Hello, Thank you so much for taking your time to do this, I cannot thank you eno
Hello, Thank you so much for taking your time to do this, I cannot thank you eno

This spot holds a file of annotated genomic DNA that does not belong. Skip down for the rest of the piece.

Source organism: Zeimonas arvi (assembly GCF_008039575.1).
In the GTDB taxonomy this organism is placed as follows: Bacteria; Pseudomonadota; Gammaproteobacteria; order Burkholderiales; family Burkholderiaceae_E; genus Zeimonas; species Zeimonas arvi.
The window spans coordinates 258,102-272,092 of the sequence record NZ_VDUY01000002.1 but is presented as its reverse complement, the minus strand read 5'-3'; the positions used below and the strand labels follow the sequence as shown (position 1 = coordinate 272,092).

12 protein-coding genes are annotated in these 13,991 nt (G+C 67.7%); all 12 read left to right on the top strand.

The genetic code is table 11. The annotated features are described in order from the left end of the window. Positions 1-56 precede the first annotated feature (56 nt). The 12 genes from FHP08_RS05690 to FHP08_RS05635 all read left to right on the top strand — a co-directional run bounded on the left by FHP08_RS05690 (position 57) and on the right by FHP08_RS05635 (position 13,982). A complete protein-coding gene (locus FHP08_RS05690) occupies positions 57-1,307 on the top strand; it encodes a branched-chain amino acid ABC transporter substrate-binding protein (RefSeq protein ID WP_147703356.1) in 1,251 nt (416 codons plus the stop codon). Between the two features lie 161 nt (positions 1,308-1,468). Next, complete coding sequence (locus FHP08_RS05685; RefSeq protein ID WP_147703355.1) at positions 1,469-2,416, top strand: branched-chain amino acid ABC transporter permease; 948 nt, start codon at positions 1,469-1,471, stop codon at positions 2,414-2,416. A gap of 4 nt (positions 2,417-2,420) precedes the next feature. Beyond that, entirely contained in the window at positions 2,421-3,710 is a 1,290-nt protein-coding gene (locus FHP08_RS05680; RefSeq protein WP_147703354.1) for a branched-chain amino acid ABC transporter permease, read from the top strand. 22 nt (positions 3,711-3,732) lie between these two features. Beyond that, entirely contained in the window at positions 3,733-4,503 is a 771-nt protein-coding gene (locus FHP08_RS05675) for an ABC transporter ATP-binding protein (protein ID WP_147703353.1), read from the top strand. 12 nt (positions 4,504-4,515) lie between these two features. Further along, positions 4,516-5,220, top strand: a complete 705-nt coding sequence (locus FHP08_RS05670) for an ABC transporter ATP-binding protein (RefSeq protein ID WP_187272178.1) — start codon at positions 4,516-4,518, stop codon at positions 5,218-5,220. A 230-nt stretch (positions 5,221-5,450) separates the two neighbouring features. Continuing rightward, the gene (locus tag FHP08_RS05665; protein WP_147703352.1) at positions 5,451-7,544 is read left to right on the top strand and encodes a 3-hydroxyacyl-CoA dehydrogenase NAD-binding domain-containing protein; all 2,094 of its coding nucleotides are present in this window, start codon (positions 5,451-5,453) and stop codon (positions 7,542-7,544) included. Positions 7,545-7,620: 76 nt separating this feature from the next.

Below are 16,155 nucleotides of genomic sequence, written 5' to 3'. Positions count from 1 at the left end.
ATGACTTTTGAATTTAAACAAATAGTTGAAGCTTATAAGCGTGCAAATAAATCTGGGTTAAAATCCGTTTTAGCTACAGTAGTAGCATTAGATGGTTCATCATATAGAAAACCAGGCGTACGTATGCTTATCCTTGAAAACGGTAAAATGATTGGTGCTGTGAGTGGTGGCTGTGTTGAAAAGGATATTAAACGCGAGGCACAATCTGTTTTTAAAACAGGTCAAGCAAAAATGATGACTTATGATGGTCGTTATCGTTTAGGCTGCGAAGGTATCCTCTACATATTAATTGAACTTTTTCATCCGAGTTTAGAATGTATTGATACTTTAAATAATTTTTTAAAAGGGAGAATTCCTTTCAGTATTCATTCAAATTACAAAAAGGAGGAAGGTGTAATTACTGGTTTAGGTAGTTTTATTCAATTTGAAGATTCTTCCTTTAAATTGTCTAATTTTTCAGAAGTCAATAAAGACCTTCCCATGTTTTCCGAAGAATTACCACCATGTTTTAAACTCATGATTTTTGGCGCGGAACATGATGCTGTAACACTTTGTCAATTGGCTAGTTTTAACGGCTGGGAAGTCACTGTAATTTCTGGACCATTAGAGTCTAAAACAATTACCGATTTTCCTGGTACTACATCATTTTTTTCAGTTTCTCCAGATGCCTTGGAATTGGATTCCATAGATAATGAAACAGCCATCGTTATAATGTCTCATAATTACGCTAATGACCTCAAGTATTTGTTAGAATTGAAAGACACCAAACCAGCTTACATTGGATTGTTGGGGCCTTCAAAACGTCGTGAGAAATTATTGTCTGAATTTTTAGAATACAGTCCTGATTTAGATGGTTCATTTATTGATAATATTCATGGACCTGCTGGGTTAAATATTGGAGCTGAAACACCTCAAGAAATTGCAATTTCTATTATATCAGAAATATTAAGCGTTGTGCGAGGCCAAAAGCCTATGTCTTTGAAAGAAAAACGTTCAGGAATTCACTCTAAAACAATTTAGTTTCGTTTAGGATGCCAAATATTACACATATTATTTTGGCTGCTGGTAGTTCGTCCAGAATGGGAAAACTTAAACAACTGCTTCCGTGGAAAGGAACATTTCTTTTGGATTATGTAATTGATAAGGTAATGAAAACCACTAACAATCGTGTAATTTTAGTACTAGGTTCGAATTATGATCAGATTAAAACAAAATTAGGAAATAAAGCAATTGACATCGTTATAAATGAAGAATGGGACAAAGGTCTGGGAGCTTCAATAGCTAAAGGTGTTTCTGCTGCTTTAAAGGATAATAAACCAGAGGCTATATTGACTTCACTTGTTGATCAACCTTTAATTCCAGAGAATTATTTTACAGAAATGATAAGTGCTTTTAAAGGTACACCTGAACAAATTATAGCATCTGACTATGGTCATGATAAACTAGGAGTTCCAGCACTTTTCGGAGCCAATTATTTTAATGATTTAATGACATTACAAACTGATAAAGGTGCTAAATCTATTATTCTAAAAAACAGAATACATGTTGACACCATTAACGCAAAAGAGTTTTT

Hello, Thank you so much for taking your time to do this, I cannot thank you enough. I am completing my master of science in nursing. I have a final policy paper due this friday and the title is "Caping insulin cost for the insured; Let's include the uninsured." The purpose of this paper is to find a problem in health care that requires a change and introduce a solution. My topic is based on the new policy ( https://www.congress.gov/bill/117th-congress/house-bill/6833 ) that introduces a price cap on insulin for the insured. My solution would involve caping the price of insulin for the uninsured as well. From my point of view this is a display of health inequity in the diabetic community. Some of what I planned for this paper was going to incude the number of individuals passing away from not being able to afford insulin, those who experiece secondary complications due to them not being able to controll thier diabetes. For example, amputations andpancreatic issues. Below I am Going to paste a brief post I submitted about this topic just so you can catch a glimpse of my point of view, then I will paste the formal instructions below that. Thanks again in advance for everything. POLICY POST H.R.6833 - Affordable Insulin Now Act Link to policyLinks to an external site. Policy topic and change of concern: This bill limits cost-sharing for insulin under private health insurance and the Medicare prescription drug benefit. Leadership who created the policy: Energy and Commerce, Ways and Means, and the Education and Labor Committees. Sponsored by house representative Angie Craig. Population impacted / key stakeholders: The primary populations of interest are individuals with private insurance and who utilize insulin. Student comments and analysis: Although I am not a diabetic and I do not use insulin for myself, the topic of the cost of insulin is very dear to me because I work with the vascular population, and many of them are insulin-dependent. When the house passed this bill, I was elated for my patients and everyone who needs this medication for survival. I have had many sorrow-filled days having to be the only emotional support for patients that have had to deal with life-changing procedures like amputations because they could not manage their diabetes due to the cost of insulin. According to a study regarding the cost of insulin, the author mentioned that patients had to decide whether they would pay for insulin or food and housing (Hirsch, 2016). While reading the bill, I analyzed that only the population with health insurance will be affected by this change when it takes place. According to a study on diabetics and health insurance, in 2019, 33% of the low-income diabetic community were uninsured (Wampler, 2019). Although this policy is an excellent step for helping our nation's insured diabetics better manage this disease, we need to take account of those who aren't so fortunate of obtaining health insurance. Insulin should be affordable for all individuals living with diabetes, insured or uninsured. This is a display of health inequity; according to our textbook, health inequity is the difference in health care that are avoidable, unfair, and unjust and are affected by social, economic, and environmental conditions (Mason et al., 2021, pg. 115). The disease does not choose whether to be housed in an individual who can afford insurance; we should not choose to make it easier for individuals who only have health insurance. References: Hirsch I. B. (2016). Insulin in America: A Right or a Privilege?. Diabetes spectrum : a publication of the American Diabetes Association, 29(3), 130–132. https://doi.org/10.2337/diaspect.29.3.130 Mason, D. J., Dickson, E. L., McLemore, M. R., & Perez, G. A. (2021). Policy & Politics in Nursing and Health Care. Elsevier. Wampler, S. (2019, November 12). Diabetes studies reveal how insurance and ethnicity can affect outcomes. USC Schaeffer